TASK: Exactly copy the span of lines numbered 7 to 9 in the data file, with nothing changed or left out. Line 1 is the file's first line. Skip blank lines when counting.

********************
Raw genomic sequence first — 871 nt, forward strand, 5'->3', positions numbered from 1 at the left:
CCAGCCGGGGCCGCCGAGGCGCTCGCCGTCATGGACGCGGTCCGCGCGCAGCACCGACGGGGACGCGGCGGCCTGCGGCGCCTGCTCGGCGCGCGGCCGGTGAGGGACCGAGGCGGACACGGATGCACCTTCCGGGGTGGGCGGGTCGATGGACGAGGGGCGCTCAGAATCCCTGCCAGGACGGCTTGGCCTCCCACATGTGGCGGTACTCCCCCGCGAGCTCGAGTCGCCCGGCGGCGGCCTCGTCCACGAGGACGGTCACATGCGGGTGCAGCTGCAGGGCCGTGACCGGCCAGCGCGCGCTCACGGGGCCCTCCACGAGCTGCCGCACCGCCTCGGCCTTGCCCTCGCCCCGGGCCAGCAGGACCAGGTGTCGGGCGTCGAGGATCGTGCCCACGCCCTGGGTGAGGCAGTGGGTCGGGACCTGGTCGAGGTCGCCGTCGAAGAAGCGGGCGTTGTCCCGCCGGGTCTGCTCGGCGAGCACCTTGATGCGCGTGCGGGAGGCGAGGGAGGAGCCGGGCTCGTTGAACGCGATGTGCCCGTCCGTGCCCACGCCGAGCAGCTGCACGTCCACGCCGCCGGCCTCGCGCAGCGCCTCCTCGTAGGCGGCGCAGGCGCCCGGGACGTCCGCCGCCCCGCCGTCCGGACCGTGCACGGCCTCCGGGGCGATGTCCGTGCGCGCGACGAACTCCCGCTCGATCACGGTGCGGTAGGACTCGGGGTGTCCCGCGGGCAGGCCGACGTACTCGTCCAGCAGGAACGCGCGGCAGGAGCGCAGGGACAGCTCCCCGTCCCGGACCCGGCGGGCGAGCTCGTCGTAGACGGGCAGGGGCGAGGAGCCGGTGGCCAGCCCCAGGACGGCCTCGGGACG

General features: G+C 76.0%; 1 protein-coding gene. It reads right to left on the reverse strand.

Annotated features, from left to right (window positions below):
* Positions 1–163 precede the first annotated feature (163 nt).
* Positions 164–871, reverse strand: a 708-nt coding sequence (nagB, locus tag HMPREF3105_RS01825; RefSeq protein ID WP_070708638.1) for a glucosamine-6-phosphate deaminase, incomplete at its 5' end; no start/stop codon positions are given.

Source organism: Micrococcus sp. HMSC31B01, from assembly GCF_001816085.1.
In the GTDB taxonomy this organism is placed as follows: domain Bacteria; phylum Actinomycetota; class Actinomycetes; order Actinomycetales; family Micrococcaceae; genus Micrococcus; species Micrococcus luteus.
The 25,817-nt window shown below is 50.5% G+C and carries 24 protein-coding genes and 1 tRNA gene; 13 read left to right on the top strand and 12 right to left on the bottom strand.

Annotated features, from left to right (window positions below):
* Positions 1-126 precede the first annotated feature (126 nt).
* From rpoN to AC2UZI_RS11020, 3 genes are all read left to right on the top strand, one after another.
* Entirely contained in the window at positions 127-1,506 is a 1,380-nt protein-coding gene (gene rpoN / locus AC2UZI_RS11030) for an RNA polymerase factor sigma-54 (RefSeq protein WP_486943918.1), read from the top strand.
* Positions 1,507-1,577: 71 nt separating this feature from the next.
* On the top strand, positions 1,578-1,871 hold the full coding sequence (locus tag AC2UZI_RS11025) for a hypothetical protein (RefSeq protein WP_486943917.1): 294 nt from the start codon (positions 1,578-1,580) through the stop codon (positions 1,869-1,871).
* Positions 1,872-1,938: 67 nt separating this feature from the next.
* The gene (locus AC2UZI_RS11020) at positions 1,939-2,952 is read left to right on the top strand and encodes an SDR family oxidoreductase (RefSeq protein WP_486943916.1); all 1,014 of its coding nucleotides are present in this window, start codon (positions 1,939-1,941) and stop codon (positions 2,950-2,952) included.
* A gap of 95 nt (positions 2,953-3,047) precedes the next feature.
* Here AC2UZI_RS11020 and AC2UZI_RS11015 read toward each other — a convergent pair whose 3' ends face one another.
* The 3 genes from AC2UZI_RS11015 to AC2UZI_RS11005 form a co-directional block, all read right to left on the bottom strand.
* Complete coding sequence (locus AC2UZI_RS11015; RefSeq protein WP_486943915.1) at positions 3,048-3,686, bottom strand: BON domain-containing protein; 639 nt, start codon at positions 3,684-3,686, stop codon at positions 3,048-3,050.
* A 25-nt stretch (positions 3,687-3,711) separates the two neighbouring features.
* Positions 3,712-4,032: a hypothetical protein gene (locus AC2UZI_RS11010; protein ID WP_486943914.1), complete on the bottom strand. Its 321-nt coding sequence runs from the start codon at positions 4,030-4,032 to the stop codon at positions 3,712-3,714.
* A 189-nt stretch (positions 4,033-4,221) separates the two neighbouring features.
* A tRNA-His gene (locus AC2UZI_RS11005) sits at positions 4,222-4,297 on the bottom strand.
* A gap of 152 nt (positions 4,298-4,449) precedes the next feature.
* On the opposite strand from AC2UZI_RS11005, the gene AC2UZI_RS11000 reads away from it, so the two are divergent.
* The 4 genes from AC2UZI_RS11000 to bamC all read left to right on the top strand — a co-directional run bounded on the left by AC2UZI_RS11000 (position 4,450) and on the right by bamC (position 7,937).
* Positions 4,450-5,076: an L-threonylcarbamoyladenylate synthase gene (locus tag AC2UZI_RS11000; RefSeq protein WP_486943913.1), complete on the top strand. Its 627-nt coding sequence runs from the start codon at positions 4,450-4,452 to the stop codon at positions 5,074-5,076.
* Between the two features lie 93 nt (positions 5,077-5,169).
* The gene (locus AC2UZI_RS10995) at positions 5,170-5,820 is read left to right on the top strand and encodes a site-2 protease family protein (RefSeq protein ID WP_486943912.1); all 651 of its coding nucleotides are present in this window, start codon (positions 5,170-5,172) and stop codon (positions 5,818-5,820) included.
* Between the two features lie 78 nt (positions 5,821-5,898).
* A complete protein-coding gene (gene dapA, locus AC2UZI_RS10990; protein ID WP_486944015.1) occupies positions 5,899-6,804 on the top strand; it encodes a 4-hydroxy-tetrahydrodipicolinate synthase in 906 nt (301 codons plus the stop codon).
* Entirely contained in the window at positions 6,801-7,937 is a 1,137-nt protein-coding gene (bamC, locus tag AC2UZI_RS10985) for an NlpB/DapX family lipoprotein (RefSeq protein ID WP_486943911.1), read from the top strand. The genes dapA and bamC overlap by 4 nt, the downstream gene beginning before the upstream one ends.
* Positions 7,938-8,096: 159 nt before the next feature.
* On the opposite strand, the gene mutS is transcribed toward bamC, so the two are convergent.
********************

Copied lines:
Source organism: Micrococcus sp. HMSC31B01, from assembly GCF_001816085.1.
In the GTDB taxonomy this organism is placed as follows: domain Bacteria; phylum Actinomycetota; class Actinomycetes; order Actinomycetales; family Micrococcaceae; genus Micrococcus; species Micrococcus luteus.
The 25,817-nt window shown below is 50.5% G+C and carries 24 protein-coding genes and 1 tRNA gene; 13 read left to right on the top strand and 12 right to left on the bottom strand.